- Variety of grant programs available
- Grants available from state and federal government
- Programs available for special groups (women, minorities, veterans, etc.)
- Competitive application process
Other Startup Funding Options to Consider
Besides the startup loans and grants above, there are other ways to get funding for your new business. We’ve listed a few additional options below.
SBA and Nonprofit Microloans
Microloans can be a great source of startup financing if you need less than $50,000. The SBA offers a microloan program to new and existing businesses that allows you to borrow up to $50,000 for six years. You’ll typically need a good to excellent credit score to qualify. If you can’t qualify, you should consider a microloan from a nonprofit, such as Kiva. Kiva provides interest-free loans up to $10,000 to new or existing businesses. No credit score is required for a Kiva loan, but you’ll need to submit a personal story and pitch to be considered.
Crowdfunding sites help entrepreneurs raise money/donations for specific projects or products. Rewards crowdfunding sites are best for products and creative endeavors as entrepreneurs are required to offer rewards to donors who back their project. These rewards are usually a copy of the item being produced or an experience with the entrepreneur. Two of the most popular rewards crowdfunding sites are Kickstarter and Indiegogo.
Banks and Credit Unions
It can be difficult to get funding for a new business from a bank or credit union. However, you may be able to circumvent this if you have an existing relationship at a bank or credit union (e.g., mortgage, auto loan, credit card, previous business loan). You’ll also need a solid business plan showing the viability of your idea and a good to excellent credit score to be eligible to receive funding.
Rollover as Business Startup (ROBS)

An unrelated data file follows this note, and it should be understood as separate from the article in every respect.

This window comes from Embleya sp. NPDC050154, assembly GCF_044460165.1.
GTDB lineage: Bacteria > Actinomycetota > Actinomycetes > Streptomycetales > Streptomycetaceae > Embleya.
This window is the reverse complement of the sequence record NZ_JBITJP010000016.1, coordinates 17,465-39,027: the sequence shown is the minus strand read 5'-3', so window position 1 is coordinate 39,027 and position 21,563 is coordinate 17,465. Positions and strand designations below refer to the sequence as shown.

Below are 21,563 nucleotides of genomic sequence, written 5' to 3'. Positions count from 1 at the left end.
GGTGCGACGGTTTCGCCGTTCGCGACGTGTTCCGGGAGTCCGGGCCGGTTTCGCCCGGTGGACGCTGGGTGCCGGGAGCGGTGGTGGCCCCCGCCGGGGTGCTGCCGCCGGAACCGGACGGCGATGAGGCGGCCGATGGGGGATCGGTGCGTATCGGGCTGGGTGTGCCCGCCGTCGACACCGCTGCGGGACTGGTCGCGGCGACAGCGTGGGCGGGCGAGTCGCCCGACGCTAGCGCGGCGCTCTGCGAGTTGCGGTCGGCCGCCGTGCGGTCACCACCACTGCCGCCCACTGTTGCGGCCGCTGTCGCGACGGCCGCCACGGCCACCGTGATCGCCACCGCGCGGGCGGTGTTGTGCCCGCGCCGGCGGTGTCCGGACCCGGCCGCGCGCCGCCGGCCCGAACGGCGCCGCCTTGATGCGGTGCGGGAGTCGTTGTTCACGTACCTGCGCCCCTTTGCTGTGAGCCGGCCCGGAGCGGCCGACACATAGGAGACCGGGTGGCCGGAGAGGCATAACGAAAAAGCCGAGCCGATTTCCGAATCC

A ROBS lets a business owner use money from her 401(k) account without paying early withdrawal penalties or taxes on the money to start or purchase a business. A ROBS is not a loan, so there are no interest payments or impact to your credit score. Setting up a ROBS can be complicated, so many business owners use a third party company for the creation and administration. Business owners who use a ROBS plan may have an increased chance of being audited by the IRS.
Personal loans can be a suitable option for new business owners who have exhausted other avenues or need smaller amounts. Personal loans don’t typically require collateral and may offer lower APRs (especially if you have a good credit score). However, personal loans will affect your personal credit history if you default or make late payments. You can get a personal loan from a bank or an alternative lender.
Loans from Family and Friends
If you are particularly hard-strapped for financing, you may consider turning to family and friends for help. But you can risk your personal relationships if you are unable to repay borrowed money. If you decide to get a loan from family or friends, it’s a good idea to have a third party administer the loan to avoid any issues down the road.
Summary of Best Small Business Startup Loans
In the table below, we summarize for quick comparison the top startup financing picks based on which ones suit specific types of businesses.
|Women and borrowers with good credit scores||SBA Community Advantage Loan||9.75%|
|Borrowers with bad credit scores||Accion||10.99%+|
|Unsecured startup funds||Business credit cards||13% - 20%|
|Startup grants||Government-backed grants||N/A|
|Small loan amounts||SBA, nonprofit microloans||8% - 13%|
|Products and creative projects||Crowdfunding||N/A|
|Borrowers with an existing banking relationship||Banks, credit unions||Vary|
|Using retirement funds to start a business||Rollover as Business Startup (ROBS)||N/A|
|Borrowers who have exhausted other funds||Personal loans||5% - 35%|
|Borrowers who don't want to take out a loan||Loans from family and friends||N/A|